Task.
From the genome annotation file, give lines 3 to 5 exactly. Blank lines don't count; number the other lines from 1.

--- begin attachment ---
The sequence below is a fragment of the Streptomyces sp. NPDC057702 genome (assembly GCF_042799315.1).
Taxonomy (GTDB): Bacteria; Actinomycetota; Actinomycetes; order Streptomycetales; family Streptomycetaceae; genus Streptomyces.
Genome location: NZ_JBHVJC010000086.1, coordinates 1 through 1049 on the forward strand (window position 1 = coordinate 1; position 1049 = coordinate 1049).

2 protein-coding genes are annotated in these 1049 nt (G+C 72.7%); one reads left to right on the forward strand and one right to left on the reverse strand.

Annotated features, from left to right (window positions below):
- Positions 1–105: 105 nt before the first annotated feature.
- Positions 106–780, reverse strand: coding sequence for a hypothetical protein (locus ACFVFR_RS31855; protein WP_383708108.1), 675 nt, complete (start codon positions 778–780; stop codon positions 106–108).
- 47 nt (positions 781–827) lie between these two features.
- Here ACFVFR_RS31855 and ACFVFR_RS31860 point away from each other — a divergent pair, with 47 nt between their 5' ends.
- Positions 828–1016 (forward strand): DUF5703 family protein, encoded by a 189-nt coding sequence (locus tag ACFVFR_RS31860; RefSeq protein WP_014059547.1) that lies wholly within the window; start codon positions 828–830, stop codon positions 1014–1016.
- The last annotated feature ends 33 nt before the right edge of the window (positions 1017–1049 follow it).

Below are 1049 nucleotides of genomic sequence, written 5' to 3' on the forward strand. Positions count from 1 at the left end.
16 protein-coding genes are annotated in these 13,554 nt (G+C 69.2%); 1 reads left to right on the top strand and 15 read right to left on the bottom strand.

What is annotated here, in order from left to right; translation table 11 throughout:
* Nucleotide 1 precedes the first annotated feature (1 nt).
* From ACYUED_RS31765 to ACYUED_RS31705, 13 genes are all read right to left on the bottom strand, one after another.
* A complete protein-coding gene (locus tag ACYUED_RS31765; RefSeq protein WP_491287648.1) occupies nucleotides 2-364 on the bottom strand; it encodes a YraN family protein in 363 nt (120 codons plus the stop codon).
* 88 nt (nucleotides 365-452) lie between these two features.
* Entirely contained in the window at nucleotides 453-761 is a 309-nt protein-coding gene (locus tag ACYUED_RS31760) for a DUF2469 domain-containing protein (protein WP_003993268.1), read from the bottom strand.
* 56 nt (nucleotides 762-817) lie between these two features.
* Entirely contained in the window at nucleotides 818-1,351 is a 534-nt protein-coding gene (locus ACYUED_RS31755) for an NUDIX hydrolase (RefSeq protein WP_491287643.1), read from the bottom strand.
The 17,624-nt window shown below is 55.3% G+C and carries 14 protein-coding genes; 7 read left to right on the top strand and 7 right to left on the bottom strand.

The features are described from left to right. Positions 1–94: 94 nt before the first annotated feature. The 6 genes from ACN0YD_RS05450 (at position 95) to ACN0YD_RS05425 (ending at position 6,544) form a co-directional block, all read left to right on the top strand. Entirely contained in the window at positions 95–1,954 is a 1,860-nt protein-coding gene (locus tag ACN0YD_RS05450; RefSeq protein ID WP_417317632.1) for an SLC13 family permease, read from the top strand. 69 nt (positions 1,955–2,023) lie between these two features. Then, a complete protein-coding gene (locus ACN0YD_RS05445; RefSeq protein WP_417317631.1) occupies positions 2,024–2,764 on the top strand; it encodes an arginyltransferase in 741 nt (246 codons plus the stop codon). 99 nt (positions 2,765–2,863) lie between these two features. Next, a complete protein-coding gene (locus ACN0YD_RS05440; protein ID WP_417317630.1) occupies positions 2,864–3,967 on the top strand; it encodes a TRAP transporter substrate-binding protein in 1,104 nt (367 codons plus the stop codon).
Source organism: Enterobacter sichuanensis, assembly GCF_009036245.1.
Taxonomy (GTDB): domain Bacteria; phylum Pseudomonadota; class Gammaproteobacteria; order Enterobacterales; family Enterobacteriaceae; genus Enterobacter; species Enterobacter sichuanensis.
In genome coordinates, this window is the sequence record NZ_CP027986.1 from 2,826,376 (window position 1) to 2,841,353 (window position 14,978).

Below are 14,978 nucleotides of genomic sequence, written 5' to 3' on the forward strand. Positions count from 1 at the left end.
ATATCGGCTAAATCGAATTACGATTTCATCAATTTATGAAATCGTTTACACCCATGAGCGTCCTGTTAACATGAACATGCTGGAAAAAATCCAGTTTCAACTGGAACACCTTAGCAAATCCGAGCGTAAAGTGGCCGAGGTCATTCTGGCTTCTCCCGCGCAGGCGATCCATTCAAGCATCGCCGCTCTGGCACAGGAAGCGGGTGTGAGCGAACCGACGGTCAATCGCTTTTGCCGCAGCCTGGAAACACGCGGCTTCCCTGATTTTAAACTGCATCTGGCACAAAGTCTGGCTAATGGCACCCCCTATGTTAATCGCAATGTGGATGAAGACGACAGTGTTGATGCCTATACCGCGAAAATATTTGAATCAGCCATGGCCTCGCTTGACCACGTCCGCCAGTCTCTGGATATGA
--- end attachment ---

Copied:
Genome location: NZ_JBHVJC010000086.1, coordinates 1 through 1049 on the forward strand (window position 1 = coordinate 1; position 1049 = coordinate 1049).

2 protein-coding genes are annotated in these 1049 nt (G+C 72.7%); one reads left to right on the forward strand and one right to left on the reverse strand.

Annotated features, from left to right (window positions below):